Of course, the available trees and wind direction have to cooperate in that experiment.
    In order to see what few have seen, you must go where few have gone. And DO what few have done.

  6. #6
    Senior Member
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    Jan 2015
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    CT
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    FYI, your tarp is narrower than your wife’s so it has less coverage on the sides. (The dyneema fabric it is made from is not as wide as sil fabric, like a little over 50” wide on the roll compared to a little over 60”.)

  7. #7
    New Member
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    Sep 2017
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    Allentown, PA
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    For gear storage, I would entertain the idea of a gear hammock. Make one yourself with some cheap rope and a large pillowcase (gather the end, then use a double sheet bend) or a trimmed down bedsheet, or buy a childs hammock, sling that puppy under your setup to keep it off the ground away from the sideways wind.Of course, you have the same issue from water ingress via the lines and such, bumping into it etc. Personally, I'd really prefer to have a large tarp with doors if i knew i was in store for sideways rain, taking everything into consideration (location, what im hanging from etc).

  8. #8
    Phantom Grappler's Avatar
    Join Date
    Mar 2014
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    Denton NC
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    WildernessLogics 12x6
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    If rain forecast, I carry a large garbage bag, maybe 45 gallon size.
    Itís heavier than experienced backpackers want to carry.
    I use it inside my pack while hiking.
    At night I hang pack from hammock suspension with amsteel rope. The garbage bag is then placed around outside of backpack. I then secure top open end of garbage bag to a closed position, held very tightly with a short length of 2.2 Zingit.
    I wrap the Zingit around tightly squeezed garbage bag top several wraps around (a round turn with one or two extra wraps) then it is cinched tight and a simple knot is tied with two bow bunny rabbit ears.
    There is no base knot, as is tied when tying shoestrings, that way everything is easily released when I pull the ripcords.
    The amsteel rope has a fixed loop on one end. That loop attaches to pack hang loop with cow hitch also called bale sling hitch. Amsteel rope goes up through cinched garbage bag top to securely tie to hammock suspension.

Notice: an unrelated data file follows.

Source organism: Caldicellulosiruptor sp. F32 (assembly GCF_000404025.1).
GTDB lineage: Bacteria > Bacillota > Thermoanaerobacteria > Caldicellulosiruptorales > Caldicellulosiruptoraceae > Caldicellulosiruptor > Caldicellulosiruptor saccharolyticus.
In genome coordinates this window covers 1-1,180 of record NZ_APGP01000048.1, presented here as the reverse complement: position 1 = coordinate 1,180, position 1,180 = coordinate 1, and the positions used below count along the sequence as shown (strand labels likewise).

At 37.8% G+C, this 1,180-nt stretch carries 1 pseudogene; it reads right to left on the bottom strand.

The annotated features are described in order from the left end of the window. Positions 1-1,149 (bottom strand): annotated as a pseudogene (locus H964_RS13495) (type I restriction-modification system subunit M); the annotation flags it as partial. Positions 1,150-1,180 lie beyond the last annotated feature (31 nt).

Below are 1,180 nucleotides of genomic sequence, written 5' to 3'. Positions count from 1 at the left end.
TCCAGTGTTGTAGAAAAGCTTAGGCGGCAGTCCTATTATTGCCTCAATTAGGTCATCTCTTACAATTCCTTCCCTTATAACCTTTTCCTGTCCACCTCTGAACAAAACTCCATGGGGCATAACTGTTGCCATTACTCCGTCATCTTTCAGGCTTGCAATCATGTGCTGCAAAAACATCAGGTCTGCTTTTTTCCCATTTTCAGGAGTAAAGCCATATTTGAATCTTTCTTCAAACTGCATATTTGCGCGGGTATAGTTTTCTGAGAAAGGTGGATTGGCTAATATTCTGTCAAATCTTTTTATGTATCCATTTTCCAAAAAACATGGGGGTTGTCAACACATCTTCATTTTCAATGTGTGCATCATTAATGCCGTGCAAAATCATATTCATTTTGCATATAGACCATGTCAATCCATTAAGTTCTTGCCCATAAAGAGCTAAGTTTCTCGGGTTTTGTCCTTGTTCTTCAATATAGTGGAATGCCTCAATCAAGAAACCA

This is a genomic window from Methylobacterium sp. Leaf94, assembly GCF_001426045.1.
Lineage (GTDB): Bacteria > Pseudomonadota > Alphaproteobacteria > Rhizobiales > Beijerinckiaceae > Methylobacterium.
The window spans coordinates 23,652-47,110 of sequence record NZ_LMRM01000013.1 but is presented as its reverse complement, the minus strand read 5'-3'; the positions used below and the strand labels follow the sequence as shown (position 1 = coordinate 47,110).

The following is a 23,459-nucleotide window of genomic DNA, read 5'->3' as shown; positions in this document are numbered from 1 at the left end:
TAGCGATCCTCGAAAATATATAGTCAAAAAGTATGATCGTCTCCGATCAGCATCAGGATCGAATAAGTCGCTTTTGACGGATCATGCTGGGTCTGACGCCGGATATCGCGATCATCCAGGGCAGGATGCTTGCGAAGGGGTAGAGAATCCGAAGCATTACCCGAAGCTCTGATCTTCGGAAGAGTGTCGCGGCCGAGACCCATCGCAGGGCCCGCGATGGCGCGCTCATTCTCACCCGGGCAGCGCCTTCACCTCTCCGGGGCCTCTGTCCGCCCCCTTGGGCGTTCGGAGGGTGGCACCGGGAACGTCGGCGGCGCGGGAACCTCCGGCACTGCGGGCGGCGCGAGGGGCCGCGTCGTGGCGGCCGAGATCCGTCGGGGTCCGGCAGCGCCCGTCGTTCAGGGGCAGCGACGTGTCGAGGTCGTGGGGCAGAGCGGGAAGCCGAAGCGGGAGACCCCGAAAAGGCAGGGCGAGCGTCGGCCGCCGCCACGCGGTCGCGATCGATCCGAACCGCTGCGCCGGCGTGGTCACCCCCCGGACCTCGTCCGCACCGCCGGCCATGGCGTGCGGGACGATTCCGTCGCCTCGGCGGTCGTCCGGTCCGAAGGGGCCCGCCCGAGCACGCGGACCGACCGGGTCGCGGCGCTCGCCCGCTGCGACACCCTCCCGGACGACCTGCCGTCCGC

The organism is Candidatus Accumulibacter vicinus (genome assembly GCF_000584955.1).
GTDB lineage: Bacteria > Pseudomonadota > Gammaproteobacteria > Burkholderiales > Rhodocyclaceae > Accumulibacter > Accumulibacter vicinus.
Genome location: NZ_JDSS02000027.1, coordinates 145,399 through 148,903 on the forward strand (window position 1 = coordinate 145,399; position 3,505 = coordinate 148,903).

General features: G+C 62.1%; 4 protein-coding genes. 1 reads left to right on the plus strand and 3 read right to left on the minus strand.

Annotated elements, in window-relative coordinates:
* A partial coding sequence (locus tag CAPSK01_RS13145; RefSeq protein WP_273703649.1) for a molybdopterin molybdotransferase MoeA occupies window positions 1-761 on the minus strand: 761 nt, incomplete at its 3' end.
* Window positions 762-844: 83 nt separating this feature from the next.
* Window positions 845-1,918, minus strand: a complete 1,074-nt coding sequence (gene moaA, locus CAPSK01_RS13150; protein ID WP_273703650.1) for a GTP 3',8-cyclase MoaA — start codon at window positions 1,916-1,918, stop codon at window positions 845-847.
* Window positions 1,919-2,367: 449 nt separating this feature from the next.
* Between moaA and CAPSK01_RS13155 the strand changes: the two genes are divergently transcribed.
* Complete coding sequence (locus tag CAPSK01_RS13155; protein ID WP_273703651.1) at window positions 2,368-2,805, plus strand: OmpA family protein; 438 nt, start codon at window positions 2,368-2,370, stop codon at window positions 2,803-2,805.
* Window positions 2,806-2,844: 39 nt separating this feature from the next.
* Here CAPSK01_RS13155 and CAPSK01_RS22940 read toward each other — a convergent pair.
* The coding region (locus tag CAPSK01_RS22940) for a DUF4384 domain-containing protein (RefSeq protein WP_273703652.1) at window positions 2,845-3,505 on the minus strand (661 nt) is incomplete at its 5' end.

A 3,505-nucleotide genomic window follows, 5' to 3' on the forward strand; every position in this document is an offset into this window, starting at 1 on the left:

Everything stays dry and does not wander off with critters.

    A gear sling with a zipper along its entire length would be much faster than the method I use.
    One day Iíll learn

  9. #9
    cougarmeat's Avatar
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    Aug 2012
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    I tried a separate small (5 ft) gear hammock made of waterproof material. But I could get the local sewing services to see my vision and twice they got the dimensions - though they were in writing - wrong. The important part was having a waterproof cover flap. These days I have a smaller gear "bag" suspended from a ridgeline strung between the suspension hardware on the older RidgeRunner.

    So nice to reach something standing up rather than rooting around in a pack. I figure if I need something once, I'll need it twice. So once it comes out of the pack or drybag, it does in the mini-gear hammock.
    In order to see what few have seen, you must go where few have gone. And DO what few have done.

  10. #10
    Phantom Grappler's Avatar
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    Quote Originally Posted by cougarmeat View Post
    I tried a separate small (5 ft) gear hammock made of waterproof material. But I could get the local sewing services to see my vision and twice they got the dimensions - though they were in writing - wrong. The important part was having a waterproof cover flap. These days I have a smaller gear "bag" suspended from a ridgeline strung between the suspension hardware on the older RidgeRunner.

    So nice to reach something standing up rather than rooting around in a pack. I figure if I need something once, I'll need it twice. So once it comes out of the pack or drybag, it does in the mini-gear hammock.
    Mini gear hammock could have a full length zipper sewn on to close gear hammock during rain or when away from hammock.
    I dunno, maybe it would work